You’ve reported for the student newspaper, covered stories for your college TV or radio station’s newscasts and started your own blog. Good! But you may want to consider these additional options for building your clip portfolio or resume reel.
UPIU.com, a site created by the UPI wire service, describes itself as “a social media platform that aims to bring together the voices of student journalists and journalism students.” It’s an outlet for stories produced by students and independent journalists around the world. I first heard about it from a Serbian reporter who uses it to publish stories he writes in English–not his native language.
The site lets registered users upload an unlimited amount of multimedia content, including video, for free. But that’s not all. Professional journalist “mentors” offer online feedback on stories and newsworthy submissions (as determined by UPI editors) may be distributed by the wire service. According to Jeff South of Virginia Commonwealth University, 120 stories have made the cut so far.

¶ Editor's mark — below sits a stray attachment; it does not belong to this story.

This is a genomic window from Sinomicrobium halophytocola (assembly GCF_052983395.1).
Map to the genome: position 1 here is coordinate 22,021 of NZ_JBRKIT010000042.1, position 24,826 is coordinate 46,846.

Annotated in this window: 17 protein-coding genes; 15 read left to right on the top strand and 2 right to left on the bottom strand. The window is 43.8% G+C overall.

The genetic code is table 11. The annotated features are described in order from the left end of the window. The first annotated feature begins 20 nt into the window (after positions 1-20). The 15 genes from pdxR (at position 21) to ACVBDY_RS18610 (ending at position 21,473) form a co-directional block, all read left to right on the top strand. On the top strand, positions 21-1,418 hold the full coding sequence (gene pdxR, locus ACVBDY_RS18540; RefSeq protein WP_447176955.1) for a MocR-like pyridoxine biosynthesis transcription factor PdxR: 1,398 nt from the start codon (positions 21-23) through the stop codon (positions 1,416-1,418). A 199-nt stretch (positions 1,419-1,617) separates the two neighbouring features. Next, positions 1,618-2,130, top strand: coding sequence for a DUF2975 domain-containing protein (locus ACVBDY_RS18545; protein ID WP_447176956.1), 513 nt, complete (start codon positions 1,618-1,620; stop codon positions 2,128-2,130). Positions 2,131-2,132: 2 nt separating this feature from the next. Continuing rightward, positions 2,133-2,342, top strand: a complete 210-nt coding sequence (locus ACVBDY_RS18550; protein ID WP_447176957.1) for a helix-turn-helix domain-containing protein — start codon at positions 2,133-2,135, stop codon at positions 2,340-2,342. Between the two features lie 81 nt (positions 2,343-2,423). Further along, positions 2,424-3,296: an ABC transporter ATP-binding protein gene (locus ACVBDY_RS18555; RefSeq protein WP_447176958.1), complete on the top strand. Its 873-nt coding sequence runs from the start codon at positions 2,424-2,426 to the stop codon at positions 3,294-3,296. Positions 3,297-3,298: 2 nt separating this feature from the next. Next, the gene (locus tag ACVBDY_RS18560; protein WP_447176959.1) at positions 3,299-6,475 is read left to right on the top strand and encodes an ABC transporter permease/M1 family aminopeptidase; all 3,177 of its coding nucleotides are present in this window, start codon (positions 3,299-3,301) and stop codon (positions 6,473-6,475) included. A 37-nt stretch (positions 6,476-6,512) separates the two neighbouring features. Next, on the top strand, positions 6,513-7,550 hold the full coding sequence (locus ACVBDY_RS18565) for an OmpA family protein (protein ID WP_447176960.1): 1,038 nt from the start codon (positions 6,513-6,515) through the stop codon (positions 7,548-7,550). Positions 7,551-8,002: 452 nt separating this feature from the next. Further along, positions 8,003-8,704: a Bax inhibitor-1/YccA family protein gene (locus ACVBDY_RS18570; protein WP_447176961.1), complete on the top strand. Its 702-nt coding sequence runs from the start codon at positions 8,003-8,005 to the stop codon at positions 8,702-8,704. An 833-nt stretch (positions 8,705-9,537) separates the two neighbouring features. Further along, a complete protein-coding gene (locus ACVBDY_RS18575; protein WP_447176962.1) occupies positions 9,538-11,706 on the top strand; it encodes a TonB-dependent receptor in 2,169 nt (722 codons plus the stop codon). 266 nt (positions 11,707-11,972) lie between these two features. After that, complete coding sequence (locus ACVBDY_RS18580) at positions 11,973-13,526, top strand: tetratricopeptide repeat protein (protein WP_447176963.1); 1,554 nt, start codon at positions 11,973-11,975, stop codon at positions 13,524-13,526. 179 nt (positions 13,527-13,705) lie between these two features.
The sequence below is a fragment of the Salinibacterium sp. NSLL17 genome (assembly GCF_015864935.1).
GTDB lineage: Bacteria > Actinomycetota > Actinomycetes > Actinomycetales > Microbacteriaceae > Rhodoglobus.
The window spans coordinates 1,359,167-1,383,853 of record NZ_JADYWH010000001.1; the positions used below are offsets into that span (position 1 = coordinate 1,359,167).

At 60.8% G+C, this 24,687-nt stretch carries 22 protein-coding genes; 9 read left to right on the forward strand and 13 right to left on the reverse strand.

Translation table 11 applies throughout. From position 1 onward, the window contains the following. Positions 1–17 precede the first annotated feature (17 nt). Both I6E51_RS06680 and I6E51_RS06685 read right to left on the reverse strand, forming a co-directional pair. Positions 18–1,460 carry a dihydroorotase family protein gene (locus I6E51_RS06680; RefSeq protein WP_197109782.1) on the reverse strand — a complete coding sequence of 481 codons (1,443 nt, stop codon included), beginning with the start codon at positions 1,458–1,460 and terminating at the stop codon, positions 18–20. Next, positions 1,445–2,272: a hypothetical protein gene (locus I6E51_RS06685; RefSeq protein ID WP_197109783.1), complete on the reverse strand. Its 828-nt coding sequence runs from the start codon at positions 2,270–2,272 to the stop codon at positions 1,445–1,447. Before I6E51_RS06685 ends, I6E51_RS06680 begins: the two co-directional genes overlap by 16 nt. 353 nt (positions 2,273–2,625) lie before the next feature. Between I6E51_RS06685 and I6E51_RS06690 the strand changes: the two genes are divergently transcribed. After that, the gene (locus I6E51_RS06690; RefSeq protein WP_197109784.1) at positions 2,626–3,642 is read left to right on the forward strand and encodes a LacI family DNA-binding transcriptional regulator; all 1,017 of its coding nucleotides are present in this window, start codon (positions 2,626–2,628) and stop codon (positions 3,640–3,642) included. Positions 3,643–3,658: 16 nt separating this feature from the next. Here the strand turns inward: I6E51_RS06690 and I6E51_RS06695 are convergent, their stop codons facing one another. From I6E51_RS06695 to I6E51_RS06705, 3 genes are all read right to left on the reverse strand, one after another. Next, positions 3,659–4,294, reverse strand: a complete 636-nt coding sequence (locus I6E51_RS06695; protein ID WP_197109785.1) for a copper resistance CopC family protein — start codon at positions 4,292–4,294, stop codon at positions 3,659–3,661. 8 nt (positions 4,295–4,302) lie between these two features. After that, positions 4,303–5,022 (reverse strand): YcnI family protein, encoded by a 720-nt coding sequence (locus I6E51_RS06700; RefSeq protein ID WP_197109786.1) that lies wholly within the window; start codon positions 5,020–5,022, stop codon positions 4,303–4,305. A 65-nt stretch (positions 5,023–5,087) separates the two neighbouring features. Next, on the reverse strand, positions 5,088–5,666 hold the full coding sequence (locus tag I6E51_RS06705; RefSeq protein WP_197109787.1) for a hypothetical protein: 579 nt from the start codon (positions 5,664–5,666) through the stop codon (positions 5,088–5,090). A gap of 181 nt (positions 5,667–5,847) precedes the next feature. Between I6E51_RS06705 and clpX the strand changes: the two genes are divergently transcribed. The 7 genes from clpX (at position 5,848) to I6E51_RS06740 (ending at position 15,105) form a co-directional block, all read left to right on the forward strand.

Another site worth checking out is GroundReport, founded by a former United Nations reporter. South writes in SPJ’s Quill magazine that about a fifth of the contributors to the site are students. In addition to getting stories published on the site itself, contributors to GroundReport may find their content syndicated to Lexis-Nexis, Google News and the Huffington Post.
Other outlets South recommends:
NowPublic, which has a content sharing agreement with the Associated Press.
AssociatedContent, which pays contributors based on page views.
Orato, an outlet for features and first-person stories, which pays contributors a percentage of ad revenue generated by their articles.